A blog about what I love….photography and bicycles!

natural history

The Tugela Valley and its Ansellias.

A while back I posted a blog on the Leopard Orchid (Ansellia africana), an indigenous epiphytic orchid found in our area.  Nine months ago we found a large colony of about fifty huge plants averaging a meter in diameter. The site was a valley of a tributary of the Tugela River, approximately 40km inland.  I have wanted to get back to photo the plants when in flower. Last week we went through and visited the plants in the late afternoon.  Here are a few images

Close up of A africana flowers.  These are typical of the Southern types with smaller yellow faintly marked flowers  
Another close up of the flowers 

 
A medium sized plant in flower

 
Six plants high up in the tree, further up the valley we found some huge plants.

 

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Another orchid post

This is a wonderful time of the year with Spring here in the Southern half of the planet and so a few more orchids…..

The first, an epiphyte from Northern India, Coelogyne flaccida. This plant has beautiful cascading flowers in early Spring and is great in baskets.  
The next is a Cymbidium species. I have to say that I am not a fan of growing Cymbidium hybrids and prefer the species as they have their own shape and aroma.  This is a beauty, Cymbidium eburneum

  
And finally a Dendrobium hybrid, D Sakura, a very easy growing and flowering plant.

  


A weekend in the wild!

This last weekend was very special as we went to one of the beautiful private game reserves in the province, Phinda.

Phinda Private Game Reserve is situated just north of the town of Hluhluwe in Northern KZN. It is typical bushveldt and this year extremely dry after the devastating drought.  Anyway, it was extremely rewarding as fat as sightings go and over the next few days I shall post a number of images of the animals that the were able to spend time with.

The reserve is home to the big 5 and we were able to spend time with all of them. Here, as starter, are a few images of elephant and cheetah.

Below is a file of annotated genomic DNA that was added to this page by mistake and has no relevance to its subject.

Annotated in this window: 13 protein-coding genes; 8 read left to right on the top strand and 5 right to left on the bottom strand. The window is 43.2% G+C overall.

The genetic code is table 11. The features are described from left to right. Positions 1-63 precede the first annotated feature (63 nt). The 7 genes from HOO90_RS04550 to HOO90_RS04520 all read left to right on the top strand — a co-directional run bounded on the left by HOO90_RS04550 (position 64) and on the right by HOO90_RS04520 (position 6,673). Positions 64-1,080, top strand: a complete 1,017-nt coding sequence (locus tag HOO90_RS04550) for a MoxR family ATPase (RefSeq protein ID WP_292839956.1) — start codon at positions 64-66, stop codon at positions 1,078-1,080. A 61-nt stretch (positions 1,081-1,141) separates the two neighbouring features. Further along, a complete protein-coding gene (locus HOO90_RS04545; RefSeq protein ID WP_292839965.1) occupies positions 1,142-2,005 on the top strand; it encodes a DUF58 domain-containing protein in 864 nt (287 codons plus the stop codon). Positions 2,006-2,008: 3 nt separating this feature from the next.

A young tired cow after a long day… 

 She was a member of a larger herd, here are a few of them… 

 and then we have our old friends, the Giraffes 

 and then those lovely cats, the cheetah, some youngsters drinking

And a portrait of one of these beautiful animals 

   


Some unique and beautiful flowers…..now the orchids

Last week I posted a blog on some recently opened Stapeliads. These are interesting succulent plants from Africa, Arabian Peninsula and India. Now it is time to post a few recently opened orchids.  No more words just photographs.

The first is Zygopetalum James Strauss, a rather interesting little plant with lovely flowers. 

the next is Miltonidium Bartley Schwartz, a rather leggy flower spike but smells lovely. 

 and then we have one of my favourites, one of the slipper orchids Paphiopedilum leeanum, a cross between P insigne and P spicerianum. Really lovely compact little plant and interesting flower 

  


This weekends macro work

There is no theme for this weeks blog as I simply had a go at a few opportunistic subjects.

I have been working on photographing the life history of a butterfly called Charaxes varanes (if you follow this blog you will see the imagine in the next six weeks). I have always been fascinated by the head shields of the Charaxinae butterflies and they make fantastic subjects for portraits.  A few years ago I bred a number of local Charaxes butterflies and got the entire life history on camera. Ch varanes is a common insect and I have bred it a number of times however never had the chance to catch the hole thing on film.  The third and fourth instar head shields are spectacular. Here is the third instar portrait. 


The second image that I worked on this weekend is that of a Stapeliad, S graduliflora. I blogged on these plants recently and discussed the fact that they attract flies to fertilize them (their foul smell attracts the flies, large flowers can be smelt from quite a distance, the smaller are inoffensive). This plant has never flowered for me. I received it from a friend who travelled to Springbok in the North Western Cape. This is a stack of 10 images stacked to obtain a greater DOF (using Zerene Stacker, Canon 100 f 2.8) 

  


A flurry of frogs!!

I have never quite known what a collection of frogs are called…a croak, a pond, a flurry? Who knows, anyway I recently came accross a beautiful young Natal Tree Frog (Leptopelis natalensis) and it allowed me to photograph it. Here are a load of uncaptioned photographs, enjoy..(all taken with the Canon, 100mm f2.8 macro and 430EX Speedlight)

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And now for non macro work!!

This last weekend I was fortunate enough to spend three days at the Nambiti Private Game Reserve near Ladysmith. I shall not say any more and rather share images of some of the beautiful animals that we saw. This will take a few posts so here are the first couple of photographs. More are to follow over the next few days.

The first photograph is a pair of white rhino, beautiful muddy giants in the Sunset
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The next is the first of one very handsome male lion introduced from Kalahari stock.
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And another of the same young man.
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And here, a young Kudu cow, could not resist photgraphing this!
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And finally a young bull elephant dismantleing a tree!
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I have loads more photographs and will post them over the next few days.